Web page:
Cavers and a scientist who collaborated in researching two caves in the region unveiled some unique creatures they found last summer, at Friday night’s meeting of the Greater Nippenose Valley Watershed Association.
Dave Hollick, a caver with the Bald Eagle Grotto, a chapter of the National Speleological Society, told the audience of about 100 people at the Nippenose Valley Elementary School that in two caves in the valley, a previously unidentified cave-dwelling fish had been identified in 2003 by Luis Espinasa, an associate professor of biology at Marist College after cavers saw a fish with which they were unfamiliar.
The fish, he said, effectively stopped a proposed hog farm operation.
This past summer, he said Espinasa was invited back to the same caves, where he and his students collected samples and found even more unique creatures, known to exist nowhere else in the world.
He had invited Espinasa on a caving expedition in 1996, but at the time, nobody was prepared to collect samples of the fish.
“Then in 1999,we were doing some surveys and we saw hundreds of these fish,” Hollick said.
Those fish, known as troglomorphic sculpins, had a unique DNA pool, which Espinasa discovered after he got samples to a laboratory.
“You never know what is going to happen and that is the story of what we are doing here.”
“All that water sinks into the caves from the 13 streams that come into this valley,” he said. “All of that is unfiltrated, so if you were to have all that hog poop going in, the water you drink out of a spring, would have hog poop in it.”
Last summer Espinasa and the students returned.
“We collected everything that moved,” Espinasa told the crowd, which included biology professors and other watershed association members.
What they found astounded them. All told and including the fish, Espinasa has been able to identify nine species of aquatic creatures, including one species of aquatic worm and four crustaceans, as unique to that underground ecosystem. All of the creatures can only survive underground and have never been located outside the Nippenose Valley.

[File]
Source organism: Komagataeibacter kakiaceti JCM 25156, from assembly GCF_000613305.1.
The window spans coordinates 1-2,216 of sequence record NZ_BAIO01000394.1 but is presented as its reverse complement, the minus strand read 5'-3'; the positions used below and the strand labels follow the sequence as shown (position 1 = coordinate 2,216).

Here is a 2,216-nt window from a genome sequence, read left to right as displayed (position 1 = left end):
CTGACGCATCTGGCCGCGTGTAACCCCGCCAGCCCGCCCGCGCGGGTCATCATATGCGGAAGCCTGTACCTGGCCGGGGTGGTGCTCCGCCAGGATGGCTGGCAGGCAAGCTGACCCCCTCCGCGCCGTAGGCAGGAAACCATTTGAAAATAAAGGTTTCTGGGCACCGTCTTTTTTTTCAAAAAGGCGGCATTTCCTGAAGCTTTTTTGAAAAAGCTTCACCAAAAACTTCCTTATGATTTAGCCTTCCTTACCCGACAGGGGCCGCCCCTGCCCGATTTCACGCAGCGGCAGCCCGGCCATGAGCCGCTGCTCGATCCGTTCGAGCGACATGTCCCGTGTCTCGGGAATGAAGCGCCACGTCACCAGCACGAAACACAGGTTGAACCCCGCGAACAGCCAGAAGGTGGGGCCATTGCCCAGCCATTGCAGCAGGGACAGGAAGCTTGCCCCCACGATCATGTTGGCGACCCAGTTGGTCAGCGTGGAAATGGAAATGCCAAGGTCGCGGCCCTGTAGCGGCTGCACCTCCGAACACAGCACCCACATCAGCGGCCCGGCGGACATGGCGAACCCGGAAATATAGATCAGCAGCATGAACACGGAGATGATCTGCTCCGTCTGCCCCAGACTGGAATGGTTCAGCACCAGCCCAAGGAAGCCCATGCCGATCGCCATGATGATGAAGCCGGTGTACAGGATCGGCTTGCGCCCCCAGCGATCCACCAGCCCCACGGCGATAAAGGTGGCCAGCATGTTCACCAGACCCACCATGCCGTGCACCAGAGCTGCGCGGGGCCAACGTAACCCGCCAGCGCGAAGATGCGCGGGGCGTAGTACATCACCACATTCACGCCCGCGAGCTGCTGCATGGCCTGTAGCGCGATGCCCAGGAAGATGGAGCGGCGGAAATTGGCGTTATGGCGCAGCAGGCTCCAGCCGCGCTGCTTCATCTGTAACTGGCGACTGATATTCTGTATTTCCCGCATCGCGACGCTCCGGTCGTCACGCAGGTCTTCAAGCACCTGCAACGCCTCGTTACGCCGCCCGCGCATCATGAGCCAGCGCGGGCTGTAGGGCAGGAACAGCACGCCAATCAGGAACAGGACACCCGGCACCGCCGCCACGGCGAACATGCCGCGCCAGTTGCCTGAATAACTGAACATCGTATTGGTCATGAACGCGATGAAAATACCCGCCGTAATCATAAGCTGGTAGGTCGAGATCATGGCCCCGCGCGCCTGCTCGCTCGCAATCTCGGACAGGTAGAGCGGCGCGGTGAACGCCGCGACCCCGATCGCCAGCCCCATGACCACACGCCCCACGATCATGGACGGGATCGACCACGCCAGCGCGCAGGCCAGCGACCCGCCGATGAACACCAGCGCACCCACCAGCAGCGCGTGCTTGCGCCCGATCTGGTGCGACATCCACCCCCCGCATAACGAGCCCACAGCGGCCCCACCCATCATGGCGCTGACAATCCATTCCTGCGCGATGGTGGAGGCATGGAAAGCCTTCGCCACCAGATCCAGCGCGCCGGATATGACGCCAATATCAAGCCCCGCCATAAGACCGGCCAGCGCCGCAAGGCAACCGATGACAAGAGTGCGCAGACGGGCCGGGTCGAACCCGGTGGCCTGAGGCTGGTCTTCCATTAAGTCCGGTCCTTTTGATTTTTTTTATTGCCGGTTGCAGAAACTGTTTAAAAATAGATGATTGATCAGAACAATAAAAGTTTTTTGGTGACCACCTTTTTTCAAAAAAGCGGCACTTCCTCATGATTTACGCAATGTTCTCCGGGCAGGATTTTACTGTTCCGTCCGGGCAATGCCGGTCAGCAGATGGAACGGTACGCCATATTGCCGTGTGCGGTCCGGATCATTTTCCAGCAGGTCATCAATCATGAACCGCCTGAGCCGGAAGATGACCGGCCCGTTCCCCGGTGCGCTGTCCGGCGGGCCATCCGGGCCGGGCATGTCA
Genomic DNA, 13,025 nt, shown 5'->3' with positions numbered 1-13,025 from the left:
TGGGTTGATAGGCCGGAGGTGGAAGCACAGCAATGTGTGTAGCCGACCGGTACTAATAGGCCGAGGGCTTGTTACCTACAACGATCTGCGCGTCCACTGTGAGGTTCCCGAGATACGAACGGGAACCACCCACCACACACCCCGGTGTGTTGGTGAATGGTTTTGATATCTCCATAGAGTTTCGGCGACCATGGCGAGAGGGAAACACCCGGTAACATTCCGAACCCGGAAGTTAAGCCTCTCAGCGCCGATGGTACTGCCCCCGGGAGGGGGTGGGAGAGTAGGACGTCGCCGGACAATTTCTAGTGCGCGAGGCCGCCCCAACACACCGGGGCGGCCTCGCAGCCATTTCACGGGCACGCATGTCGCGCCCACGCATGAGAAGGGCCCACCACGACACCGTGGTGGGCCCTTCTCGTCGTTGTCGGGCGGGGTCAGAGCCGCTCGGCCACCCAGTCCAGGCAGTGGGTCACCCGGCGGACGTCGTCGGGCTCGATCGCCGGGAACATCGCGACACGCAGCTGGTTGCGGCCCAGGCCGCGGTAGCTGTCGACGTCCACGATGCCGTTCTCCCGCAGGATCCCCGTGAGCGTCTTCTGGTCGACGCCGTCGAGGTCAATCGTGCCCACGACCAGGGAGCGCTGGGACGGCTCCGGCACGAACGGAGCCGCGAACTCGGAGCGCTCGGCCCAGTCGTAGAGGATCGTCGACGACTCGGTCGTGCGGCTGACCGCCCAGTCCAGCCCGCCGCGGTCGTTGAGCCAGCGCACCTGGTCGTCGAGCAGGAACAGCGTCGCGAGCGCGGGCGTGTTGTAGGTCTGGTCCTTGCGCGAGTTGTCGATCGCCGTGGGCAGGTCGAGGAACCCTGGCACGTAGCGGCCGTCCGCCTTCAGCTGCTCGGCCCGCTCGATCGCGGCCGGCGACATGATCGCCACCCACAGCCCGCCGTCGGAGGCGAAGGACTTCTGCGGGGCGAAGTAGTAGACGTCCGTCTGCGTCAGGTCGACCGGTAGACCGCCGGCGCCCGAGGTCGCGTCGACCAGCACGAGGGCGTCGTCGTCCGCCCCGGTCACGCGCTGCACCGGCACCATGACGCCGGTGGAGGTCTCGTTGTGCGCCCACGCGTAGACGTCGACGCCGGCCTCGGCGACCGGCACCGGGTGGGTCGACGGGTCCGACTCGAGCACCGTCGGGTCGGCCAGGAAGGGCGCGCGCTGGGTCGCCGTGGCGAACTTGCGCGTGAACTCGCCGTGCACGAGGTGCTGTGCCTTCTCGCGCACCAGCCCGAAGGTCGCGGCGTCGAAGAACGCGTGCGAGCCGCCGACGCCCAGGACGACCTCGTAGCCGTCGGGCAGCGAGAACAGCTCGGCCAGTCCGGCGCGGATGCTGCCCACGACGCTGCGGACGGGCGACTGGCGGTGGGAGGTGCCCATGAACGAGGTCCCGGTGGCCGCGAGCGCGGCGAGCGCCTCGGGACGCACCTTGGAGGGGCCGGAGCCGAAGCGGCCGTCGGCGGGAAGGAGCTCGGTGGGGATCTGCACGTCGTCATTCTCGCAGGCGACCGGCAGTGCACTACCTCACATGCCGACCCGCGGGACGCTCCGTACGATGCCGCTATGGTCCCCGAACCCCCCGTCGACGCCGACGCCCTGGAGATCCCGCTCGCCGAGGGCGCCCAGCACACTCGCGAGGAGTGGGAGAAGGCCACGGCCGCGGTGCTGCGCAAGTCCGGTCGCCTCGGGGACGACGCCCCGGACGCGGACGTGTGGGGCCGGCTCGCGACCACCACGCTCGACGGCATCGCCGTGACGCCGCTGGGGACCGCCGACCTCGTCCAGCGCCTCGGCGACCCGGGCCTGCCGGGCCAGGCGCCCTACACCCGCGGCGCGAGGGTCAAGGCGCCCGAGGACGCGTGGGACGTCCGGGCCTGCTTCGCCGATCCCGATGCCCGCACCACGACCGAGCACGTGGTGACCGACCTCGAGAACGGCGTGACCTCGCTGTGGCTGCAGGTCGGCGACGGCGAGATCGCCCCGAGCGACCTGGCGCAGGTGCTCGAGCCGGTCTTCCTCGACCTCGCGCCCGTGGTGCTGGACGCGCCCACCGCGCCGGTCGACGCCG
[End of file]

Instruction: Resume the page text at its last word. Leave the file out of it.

Espinasa and the cavers were able to reach previously unexplored sections of the caves, known as Eiswerth No. 1 Cave and Loose Tooth Cave, because water that normally flooded them was low, thanks to the drought conditions.
“We also found some crawdads in the cave we have to do more study on,” Espinasa said.
“The Nippenose Valley has a unique biological community. In two trips we have found nine species the are adapted to living in caves. This valley has the potential of being one of the most important karstic (limestone) areas in the Northeastern United States.”
Finding the fish in 2003 was the single biggest discovery, because it turned out to be the northernmost cave-dwelling fish in the world and was found to be very different, genetically, from similar-looking fish found in nearby Antes Creek on the surface.
“These sculpins were more closely related to sculpins in Russia,” he said of their genetic footprint. “That gets biologists excited.”
Now, he said, it is up to the residents of the Nippenose Valley to take good care of that unique environment, along with their own water supply.
“The residents should realize that they are the custodians of something amazing —a wonderful fish and these other species,” Espinasa said.
“Anything you flush into the ground will affect theses species. One big gasoline or chemical spill could in one event finish everything. Fertilizers should be used responsibly.”
He also said there are salamanders around the caves that may be unique as well, but more study is needed. He asked residents to watch for the salamander, a photo of which he showed.
Espinasa is likely to return and maybe more unique creatures may be found.
Marist College associate biology professor Luis Espinasa displays pictures of the unique cave-dwelling fish of Nippenose Valley.